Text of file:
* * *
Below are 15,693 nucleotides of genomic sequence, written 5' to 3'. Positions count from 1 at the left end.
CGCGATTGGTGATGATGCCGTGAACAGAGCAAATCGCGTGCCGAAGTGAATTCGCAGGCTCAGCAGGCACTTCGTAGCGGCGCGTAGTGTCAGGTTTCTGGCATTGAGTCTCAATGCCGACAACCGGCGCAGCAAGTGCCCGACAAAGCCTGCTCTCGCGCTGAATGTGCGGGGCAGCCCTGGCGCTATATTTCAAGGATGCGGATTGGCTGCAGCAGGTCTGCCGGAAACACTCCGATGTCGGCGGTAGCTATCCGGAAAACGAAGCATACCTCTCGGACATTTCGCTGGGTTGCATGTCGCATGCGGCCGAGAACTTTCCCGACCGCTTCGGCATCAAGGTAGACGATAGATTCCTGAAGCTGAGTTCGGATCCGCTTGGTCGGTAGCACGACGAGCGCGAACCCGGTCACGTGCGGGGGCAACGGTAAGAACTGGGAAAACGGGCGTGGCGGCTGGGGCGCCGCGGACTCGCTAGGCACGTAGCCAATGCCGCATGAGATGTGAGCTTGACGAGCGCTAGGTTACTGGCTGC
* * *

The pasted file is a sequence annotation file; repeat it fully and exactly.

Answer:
Below are 15,693 nucleotides of genomic sequence, written 5' to 3'. Positions count from 1 at the left end.
CGCGATTGGTGATGATGCCGTGAACAGAGCAAATCGCGTGCCGAAGTGAATTCGCAGGCTCAGCAGGCACTTCGTAGCGGCGCGTAGTGTCAGGTTTCTGGCATTGAGTCTCAATGCCGACAACCGGCGCAGCAAGTGCCCGACAAAGCCTGCTCTCGCGCTGAATGTGCGGGGCAGCCCTGGCGCTATATTTCAAGGATGCGGATTGGCTGCAGCAGGTCTGCCGGAAACACTCCGATGTCGGCGGTAGCTATCCGGAAAACGAAGCATACCTCTCGGACATTTCGCTGGGTTGCATGTCGCATGCGGCCGAGAACTTTCCCGACCGCTTCGGCATCAAGGTAGACGATAGATTCCTGAAGCTGAGTTCGGATCCGCTTGGTCGGTAGCACGACGAGCGCGAACCCGGTCACGTGCGGGGGCAACGGTAAGAACTGGGAAAACGGGCGTGGCGGCTGGGGCGCCGCGGACTCGCTAGGCACGTAGCCAATGCCGCATGAGATGTGAGCTTGACGAGCGCTAGGTTACTGGCTGC